of a patient's trauma in John Huston's FREUD.
A couple of days ago, Donna and I commemorated John Huston's 100th birthday with a day's end screening of FREUD (1962), one of his more difficult films to see. This Universal release has never been available on video and, to the best of my knowledge, it's never appeared on any of the premium cable networks -- but, thanks to a friend with access to hidden reserves, I was able to see it for the first time in many years... for so long, in fact, that seeing it again was, appropriately, like exhuming a buried memory from childhood.
FREUD isn't widely regarded as one of Huston's better films; it didn't last in theaters for very long, and it made few critics' Ten Best lists in 1962. But as its proto-Star Child ending faded to black, I couldn't help but exclaim aloud, "What an astounding movie!" Rather like an Eric Rohmer film, it consists of one conversation after another, occasionally interrupted by an academic lecture, which is probably why it disenchanted mainstream audiences and critics; nevertheless, it had me by the throat from beginning to end, deriving suspense and excitement from its articulation of ideas and tentative probings of inner space. As the film ended, I felt the same elation I feel after seeing a thriller by Clouzot or Hitchcock, something that has put me through the ringer -- and then realized, with amusement, that what I'd seen was something like 140 minutes of talk. Huston himself called FREUD "an intellectual thriller."
I may be missing some other examples, but I believe there were only two major films about psychoanalysis prior to FREUD: Hitchcock's SPELLBOUND (1945) and Nunnally Johnson's THE THREE FACES OF EVE (1957); earlier movies like SHOCK CORRIDOR, THE SNAKE PIT and even THE CABINET OF DR. CALIGARI, which are set in asylums without seriously broaching the subject of psychoanalysis, should be removed from consideration, as should later but still progressive films like DAVID AND LISA and LILITH. FREUD stands apart from all these films because it is about the excitement of discovery, and the singularly great discovery of unexplored wings of the human mind -- places "as black as Hell itself." Because it is the story of the first steps taken toward psychoanalysis, and because its protagonists are academics, it also offers us the rare opportunity to see people conversing on higher and deeper levels of awareness, and dawning awareness, than other films almost never aspire to attain.
I'm familiar with Huston's reputation as a big-time drinker, but I don't know how much experience he had, if any, with psychedelics. He made this film at a time when LSD therapy was legal and quite au courant, and the high-contrast scenes visualizing Freud's attempts to dredge information up from the subconscious and unconscious of his patients have as potent a lysergic edge as anything I've seen this side of ALTERED STATES. The movie encourages the viewer to look below the surface of everything and everyone involved, and manages to reveal a surprising amount of information without ever expressing it on the surface, or "consciously." For example, one senses that the misplaced love felt by the patient Cecily (Susannah York) for Dr. Breuer (Larry Parks) was in fact reciprocated, though this is never admitted, and that this was the true reason why he places Freud in charge of her care. Likewise, it is left to the viewer to recognize the actress playing Freud's wife Martha (Susan Kohner, the daughter of Lupita Tovar and Paul Kohner) as a "reflection" of the actress playing his mother (THE HAUNTING's Rosalie Krutchley), and to leap to the discovery of the "Freudian slip" before Freud himself. Also worthy of mention are an outstanding, disturbing scene showcasing the talents of a young David McCallum and, to move from the sublime to the ridiculous, a single line by one actor that is somewhat glaringly looped by Paul Frees.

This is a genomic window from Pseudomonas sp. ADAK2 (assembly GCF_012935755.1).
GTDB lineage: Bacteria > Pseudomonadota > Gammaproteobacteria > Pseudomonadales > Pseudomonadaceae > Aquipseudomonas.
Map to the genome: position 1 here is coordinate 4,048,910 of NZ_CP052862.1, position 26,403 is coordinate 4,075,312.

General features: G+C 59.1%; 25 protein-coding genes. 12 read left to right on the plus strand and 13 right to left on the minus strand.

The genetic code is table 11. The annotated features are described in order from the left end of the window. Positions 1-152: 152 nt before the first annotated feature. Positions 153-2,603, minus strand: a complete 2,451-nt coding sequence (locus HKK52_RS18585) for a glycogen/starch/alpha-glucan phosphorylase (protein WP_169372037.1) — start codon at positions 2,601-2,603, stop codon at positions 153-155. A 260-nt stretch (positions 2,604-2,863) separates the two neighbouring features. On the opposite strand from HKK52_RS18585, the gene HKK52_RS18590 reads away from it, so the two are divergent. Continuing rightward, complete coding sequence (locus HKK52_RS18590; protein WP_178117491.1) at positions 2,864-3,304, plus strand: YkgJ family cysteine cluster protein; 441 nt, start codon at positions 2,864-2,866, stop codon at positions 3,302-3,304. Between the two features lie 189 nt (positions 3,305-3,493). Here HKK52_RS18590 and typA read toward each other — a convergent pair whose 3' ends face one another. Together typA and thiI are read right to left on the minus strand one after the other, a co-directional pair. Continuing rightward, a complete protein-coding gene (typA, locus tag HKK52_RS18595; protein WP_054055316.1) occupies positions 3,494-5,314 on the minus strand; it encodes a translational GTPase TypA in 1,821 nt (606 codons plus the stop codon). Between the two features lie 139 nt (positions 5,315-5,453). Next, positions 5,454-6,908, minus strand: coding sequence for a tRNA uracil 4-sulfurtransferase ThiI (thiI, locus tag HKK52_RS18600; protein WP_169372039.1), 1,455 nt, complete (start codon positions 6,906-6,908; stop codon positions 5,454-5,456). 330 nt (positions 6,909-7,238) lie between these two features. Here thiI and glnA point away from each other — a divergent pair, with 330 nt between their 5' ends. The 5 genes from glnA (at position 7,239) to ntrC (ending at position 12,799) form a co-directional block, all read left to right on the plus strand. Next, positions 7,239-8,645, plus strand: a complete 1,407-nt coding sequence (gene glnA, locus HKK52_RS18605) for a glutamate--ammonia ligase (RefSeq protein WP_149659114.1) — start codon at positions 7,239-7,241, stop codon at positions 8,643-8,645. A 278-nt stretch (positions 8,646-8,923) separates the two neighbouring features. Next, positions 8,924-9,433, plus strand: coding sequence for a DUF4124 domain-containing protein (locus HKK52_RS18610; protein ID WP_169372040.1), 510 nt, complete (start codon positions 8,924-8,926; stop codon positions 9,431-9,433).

FREUD, like SPELLBOUND before it (and Corman's PIT AND THE PENDULUM, come to think of it), helps to establish a narrative of process and revelation that points the way to a specific kind of Italian gialli -- the kind that build toward a cathartic understanding of the killer's moment of trauma. Mario Bava, I think, was the first to import this into the gialli with HATCHET FOR THE HONEYMOON, and it resonates throughout much of Dario Argento's work -- DEEP RED, TENEBRAE, and TRAUMA, particularly. In this regard, it's worth noting that Huston's film features a flashback to a trauma in the childhood of Susannah York's character, where she is pictured as a girl with long blonde hair and piercing eyes, in a Victorian dress, holding a ball... Could Bava have seen this film and imported the memory into his KILL, BABY... KILL!?
I found this remarkable essay about Huston's FREUD online, which comes to grips with the film biographically and psychologically far better than I could hope to do, and it also offers some fascinating behind-the-scenes information and gossip. (I didn't know, for example, that Jean-Paul Sartre had been involved in scripting it.) It's worth reading, and a film well worth tracking down. In fact, I'd compare it favorably to some of the acknowledged Huston classics, simply on the grounds that there are many other movies like them, and very few others like this. FREUD belongs on a short shelf with ALTERED STATES, THE ELEPHANT MAN, and... well, you tell me.
If anyone from Universal is listening, please let us have FREUD on DVD -- perhaps as part of a "John Huston Double Feature" with the also-missing-in-action THE LIST OF ADRIAN MESSENGER.